Car accidents, falls and sports all involve the risk of bumps to the head. In some cases, what seems like a minor bump can lead to lasting damage, including depression, difficulty concentrating and cognitive processing delays. The reality is that seemingly low-impact bumps can cause concussions, which should be diagnosed and monitored soon after the accident.
How do I know if it’s a problem?
People often wonder whether it really is necessary to see a doctor after the slightest bump to the head. What is important to understand is that it takes very little force for your brain to bounce around inside your skull, and that is essentially what a concussion is.
Concussions, even mild ones, are classified as traumatic brain injuries (TBI). According to Mayo Clinic, symptoms include:
- Blurry vision
Are there long-term complications?
According to the University of Utah, concussions are fairly common but can have long-term health consequences. Post-concussive syndrome affects few people, but for those who do experience it, it is devastating, often leading to work, school and personal issues. Symptoms include sleep problems, light and noise sensitivity, inability to concentrate, and irritability and other personality changes.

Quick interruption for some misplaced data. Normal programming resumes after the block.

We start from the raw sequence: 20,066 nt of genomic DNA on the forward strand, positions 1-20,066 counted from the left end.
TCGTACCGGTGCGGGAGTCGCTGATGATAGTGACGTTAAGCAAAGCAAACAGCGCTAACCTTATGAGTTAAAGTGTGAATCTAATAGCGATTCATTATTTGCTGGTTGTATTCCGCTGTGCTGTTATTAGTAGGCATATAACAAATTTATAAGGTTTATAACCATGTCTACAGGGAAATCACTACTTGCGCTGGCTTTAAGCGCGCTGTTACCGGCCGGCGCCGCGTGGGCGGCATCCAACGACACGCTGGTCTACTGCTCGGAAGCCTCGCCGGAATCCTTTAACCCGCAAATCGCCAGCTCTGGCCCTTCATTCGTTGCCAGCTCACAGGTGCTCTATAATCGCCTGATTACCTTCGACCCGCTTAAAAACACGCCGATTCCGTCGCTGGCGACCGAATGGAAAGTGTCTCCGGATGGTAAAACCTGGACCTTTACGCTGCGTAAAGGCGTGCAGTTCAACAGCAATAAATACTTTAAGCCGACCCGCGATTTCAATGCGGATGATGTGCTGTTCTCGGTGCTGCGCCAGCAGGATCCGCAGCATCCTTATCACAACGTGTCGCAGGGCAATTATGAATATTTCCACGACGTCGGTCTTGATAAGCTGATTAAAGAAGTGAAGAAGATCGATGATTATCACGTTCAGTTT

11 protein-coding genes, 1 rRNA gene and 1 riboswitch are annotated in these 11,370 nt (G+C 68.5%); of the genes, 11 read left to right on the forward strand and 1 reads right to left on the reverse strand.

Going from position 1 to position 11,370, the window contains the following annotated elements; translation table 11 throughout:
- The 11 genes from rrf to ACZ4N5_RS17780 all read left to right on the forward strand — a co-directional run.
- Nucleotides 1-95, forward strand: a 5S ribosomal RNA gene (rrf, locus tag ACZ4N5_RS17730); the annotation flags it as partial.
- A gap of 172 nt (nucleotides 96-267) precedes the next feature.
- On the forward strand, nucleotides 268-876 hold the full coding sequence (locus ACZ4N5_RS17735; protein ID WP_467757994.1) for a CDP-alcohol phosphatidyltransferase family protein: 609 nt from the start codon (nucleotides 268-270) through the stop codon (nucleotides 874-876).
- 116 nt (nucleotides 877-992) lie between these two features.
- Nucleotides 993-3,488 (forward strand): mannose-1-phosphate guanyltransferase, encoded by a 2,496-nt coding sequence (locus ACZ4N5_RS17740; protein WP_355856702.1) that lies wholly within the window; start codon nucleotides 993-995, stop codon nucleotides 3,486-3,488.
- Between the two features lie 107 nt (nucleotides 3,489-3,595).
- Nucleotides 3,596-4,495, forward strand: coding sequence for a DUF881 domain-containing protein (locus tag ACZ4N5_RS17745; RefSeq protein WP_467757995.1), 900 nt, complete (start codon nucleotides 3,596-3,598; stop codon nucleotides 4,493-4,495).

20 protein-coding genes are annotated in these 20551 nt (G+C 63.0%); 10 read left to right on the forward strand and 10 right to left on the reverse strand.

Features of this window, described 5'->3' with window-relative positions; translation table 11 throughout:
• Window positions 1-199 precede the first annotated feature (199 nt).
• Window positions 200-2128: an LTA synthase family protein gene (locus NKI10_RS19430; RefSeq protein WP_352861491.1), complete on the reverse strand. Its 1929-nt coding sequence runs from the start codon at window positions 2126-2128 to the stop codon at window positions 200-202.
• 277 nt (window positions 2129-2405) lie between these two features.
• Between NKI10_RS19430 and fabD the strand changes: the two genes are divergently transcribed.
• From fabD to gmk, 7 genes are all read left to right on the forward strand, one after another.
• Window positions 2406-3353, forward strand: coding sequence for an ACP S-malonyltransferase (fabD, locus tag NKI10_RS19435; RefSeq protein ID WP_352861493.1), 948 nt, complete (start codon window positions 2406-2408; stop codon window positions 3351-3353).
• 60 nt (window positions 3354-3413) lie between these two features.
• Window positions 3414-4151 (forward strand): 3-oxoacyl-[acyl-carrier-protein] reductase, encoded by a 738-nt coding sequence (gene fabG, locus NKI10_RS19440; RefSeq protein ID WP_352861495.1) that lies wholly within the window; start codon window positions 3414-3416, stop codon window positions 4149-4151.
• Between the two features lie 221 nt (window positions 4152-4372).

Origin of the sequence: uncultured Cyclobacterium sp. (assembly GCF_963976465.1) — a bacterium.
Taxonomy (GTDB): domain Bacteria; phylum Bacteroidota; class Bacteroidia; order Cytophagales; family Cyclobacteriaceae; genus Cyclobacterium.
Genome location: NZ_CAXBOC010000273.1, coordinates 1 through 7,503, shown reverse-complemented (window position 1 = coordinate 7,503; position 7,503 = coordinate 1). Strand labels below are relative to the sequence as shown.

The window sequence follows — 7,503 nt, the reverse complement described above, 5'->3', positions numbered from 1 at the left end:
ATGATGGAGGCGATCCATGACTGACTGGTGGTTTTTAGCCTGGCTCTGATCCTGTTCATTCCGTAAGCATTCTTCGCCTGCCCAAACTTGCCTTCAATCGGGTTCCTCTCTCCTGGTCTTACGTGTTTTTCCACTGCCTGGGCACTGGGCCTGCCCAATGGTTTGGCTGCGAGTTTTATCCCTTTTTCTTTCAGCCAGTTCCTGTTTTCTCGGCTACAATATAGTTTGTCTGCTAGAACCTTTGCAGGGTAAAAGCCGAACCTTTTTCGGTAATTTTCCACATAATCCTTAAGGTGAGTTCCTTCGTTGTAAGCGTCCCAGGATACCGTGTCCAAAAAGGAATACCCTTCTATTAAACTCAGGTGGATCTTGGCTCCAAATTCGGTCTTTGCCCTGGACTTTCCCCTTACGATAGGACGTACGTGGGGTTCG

Proper diagnosis and treatment are crucial for a beneficial long-term outlook. Treatment generally includes physical rest, as well as “resting the brain” by refraining from activities that require complex thinking skills. In general, it is important for patients to get the prompt medical care they need soon after a head injury.
For more on matters of personal injury and the types of compensation available to injury victims, please see our personal injury overview.